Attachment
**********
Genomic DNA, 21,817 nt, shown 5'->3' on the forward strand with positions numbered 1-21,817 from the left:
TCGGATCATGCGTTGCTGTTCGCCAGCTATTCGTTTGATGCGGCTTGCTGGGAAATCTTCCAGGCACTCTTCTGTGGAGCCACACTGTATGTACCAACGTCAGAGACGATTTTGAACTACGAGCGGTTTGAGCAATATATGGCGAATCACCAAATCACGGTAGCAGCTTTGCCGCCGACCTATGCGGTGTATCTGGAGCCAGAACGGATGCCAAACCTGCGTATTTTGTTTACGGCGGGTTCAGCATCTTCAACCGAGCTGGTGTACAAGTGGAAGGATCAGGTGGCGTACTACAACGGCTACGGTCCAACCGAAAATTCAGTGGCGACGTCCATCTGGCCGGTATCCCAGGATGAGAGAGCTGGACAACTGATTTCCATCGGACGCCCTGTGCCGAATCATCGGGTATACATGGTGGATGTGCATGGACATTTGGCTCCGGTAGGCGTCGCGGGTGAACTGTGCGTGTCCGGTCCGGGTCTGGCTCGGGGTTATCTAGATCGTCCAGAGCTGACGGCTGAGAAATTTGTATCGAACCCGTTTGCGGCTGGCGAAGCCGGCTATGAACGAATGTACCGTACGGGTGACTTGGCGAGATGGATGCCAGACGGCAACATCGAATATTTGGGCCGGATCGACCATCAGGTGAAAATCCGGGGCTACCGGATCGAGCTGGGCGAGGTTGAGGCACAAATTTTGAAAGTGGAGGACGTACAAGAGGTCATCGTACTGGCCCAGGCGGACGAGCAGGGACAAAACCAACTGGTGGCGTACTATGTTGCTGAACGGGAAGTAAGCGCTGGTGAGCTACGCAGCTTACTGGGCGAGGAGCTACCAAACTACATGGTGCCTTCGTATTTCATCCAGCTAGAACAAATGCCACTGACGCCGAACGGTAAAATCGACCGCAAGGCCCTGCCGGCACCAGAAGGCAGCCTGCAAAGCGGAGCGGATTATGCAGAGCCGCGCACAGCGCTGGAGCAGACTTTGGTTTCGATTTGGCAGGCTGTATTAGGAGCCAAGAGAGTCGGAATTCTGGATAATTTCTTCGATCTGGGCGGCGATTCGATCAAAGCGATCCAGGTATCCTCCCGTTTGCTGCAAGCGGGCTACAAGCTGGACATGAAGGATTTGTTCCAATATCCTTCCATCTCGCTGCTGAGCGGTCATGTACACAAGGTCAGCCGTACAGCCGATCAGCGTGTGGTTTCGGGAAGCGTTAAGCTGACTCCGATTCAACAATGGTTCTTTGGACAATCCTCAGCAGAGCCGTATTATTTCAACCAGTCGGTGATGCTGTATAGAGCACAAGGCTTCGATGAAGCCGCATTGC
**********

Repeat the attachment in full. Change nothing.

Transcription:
Genomic DNA, 21,817 nt, shown 5'->3' on the forward strand with positions numbered 1-21,817 from the left:
TCGGATCATGCGTTGCTGTTCGCCAGCTATTCGTTTGATGCGGCTTGCTGGGAAATCTTCCAGGCACTCTTCTGTGGAGCCACACTGTATGTACCAACGTCAGAGACGATTTTGAACTACGAGCGGTTTGAGCAATATATGGCGAATCACCAAATCACGGTAGCAGCTTTGCCGCCGACCTATGCGGTGTATCTGGAGCCAGAACGGATGCCAAACCTGCGTATTTTGTTTACGGCGGGTTCAGCATCTTCAACCGAGCTGGTGTACAAGTGGAAGGATCAGGTGGCGTACTACAACGGCTACGGTCCAACCGAAAATTCAGTGGCGACGTCCATCTGGCCGGTATCCCAGGATGAGAGAGCTGGACAACTGATTTCCATCGGACGCCCTGTGCCGAATCATCGGGTATACATGGTGGATGTGCATGGACATTTGGCTCCGGTAGGCGTCGCGGGTGAACTGTGCGTGTCCGGTCCGGGTCTGGCTCGGGGTTATCTAGATCGTCCAGAGCTGACGGCTGAGAAATTTGTATCGAACCCGTTTGCGGCTGGCGAAGCCGGCTATGAACGAATGTACCGTACGGGTGACTTGGCGAGATGGATGCCAGACGGCAACATCGAATATTTGGGCCGGATCGACCATCAGGTGAAAATCCGGGGCTACCGGATCGAGCTGGGCGAGGTTGAGGCACAAATTTTGAAAGTGGAGGACGTACAAGAGGTCATCGTACTGGCCCAGGCGGACGAGCAGGGACAAAACCAACTGGTGGCGTACTATGTTGCTGAACGGGAAGTAAGCGCTGGTGAGCTACGCAGCTTACTGGGCGAGGAGCTACCAAACTACATGGTGCCTTCGTATTTCATCCAGCTAGAACAAATGCCACTGACGCCGAACGGTAAAATCGACCGCAAGGCCCTGCCGGCACCAGAAGGCAGCCTGCAAAGCGGAGCGGATTATGCAGAGCCGCGCACAGCGCTGGAGCAGACTTTGGTTTCGATTTGGCAGGCTGTATTAGGAGCCAAGAGAGTCGGAATTCTGGATAATTTCTTCGATCTGGGCGGCGATTCGATCAAAGCGATCCAGGTATCCTCCCGTTTGCTGCAAGCGGGCTACAAGCTGGACATGAAGGATTTGTTCCAATATCCTTCCATCTCGCTGCTGAGCGGTCATGTACACAAGGTCAGCCGTACAGCCGATCAGCGTGTGGTTTCGGGAAGCGTTAAGCTGACTCCGATTCAACAATGGTTCTTTGGACAATCCTCAGCAGAGCCGTATTATTTCAACCAGTCGGTGATGCTGTATAGAGCACAAGGCTTCGATGAAGCCGCATTGC